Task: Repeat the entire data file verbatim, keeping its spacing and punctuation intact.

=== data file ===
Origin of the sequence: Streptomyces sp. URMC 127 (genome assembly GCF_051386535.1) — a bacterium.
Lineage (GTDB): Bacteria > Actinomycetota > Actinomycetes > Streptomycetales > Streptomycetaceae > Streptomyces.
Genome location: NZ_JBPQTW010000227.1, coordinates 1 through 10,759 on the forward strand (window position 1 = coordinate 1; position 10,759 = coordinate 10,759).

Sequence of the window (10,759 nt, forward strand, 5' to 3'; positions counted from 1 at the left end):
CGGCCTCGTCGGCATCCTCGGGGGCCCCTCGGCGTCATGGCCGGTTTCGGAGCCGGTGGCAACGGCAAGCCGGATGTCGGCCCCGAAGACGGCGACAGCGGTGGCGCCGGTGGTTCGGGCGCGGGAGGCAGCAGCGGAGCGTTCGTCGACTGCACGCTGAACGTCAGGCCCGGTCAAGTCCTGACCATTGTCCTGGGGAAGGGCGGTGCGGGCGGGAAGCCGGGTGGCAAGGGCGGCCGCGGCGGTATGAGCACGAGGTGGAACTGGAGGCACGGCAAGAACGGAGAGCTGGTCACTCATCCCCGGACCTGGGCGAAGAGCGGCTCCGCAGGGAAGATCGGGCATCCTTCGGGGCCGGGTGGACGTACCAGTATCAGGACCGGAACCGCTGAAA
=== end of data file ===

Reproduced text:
Origin of the sequence: Streptomyces sp. URMC 127 (genome assembly GCF_051386535.1) — a bacterium.
Lineage (GTDB): Bacteria > Actinomycetota > Actinomycetes > Streptomycetales > Streptomycetaceae > Streptomyces.
Genome location: NZ_JBPQTW010000227.1, coordinates 1 through 10,759 on the forward strand (window position 1 = coordinate 1; position 10,759 = coordinate 10,759).

Sequence of the window (10,759 nt, forward strand, 5' to 3'; positions counted from 1 at the left end):
CGGCCTCGTCGGCATCCTCGGGGGCCCCTCGGCGTCATGGCCGGTTTCGGAGCCGGTGGCAACGGCAAGCCGGATGTCGGCCCCGAAGACGGCGACAGCGGTGGCGCCGGTGGTTCGGGCGCGGGAGGCAGCAGCGGAGCGTTCGTCGACTGCACGCTGAACGTCAGGCCCGGTCAAGTCCTGACCATTGTCCTGGGGAAGGGCGGTGCGGGCGGGAAGCCGGGTGGCAAGGGCGGCCGCGGCGGTATGAGCACGAGGTGGAACTGGAGGCACGGCAAGAACGGAGAGCTGGTCACTCATCCCCGGACCTGGGCGAAGAGCGGCTCCGCAGGGAAGATCGGGCATCCTTCGGGGCCGGGTGGACGTACCAGTATCAGGACCGGAACCGCTGAAA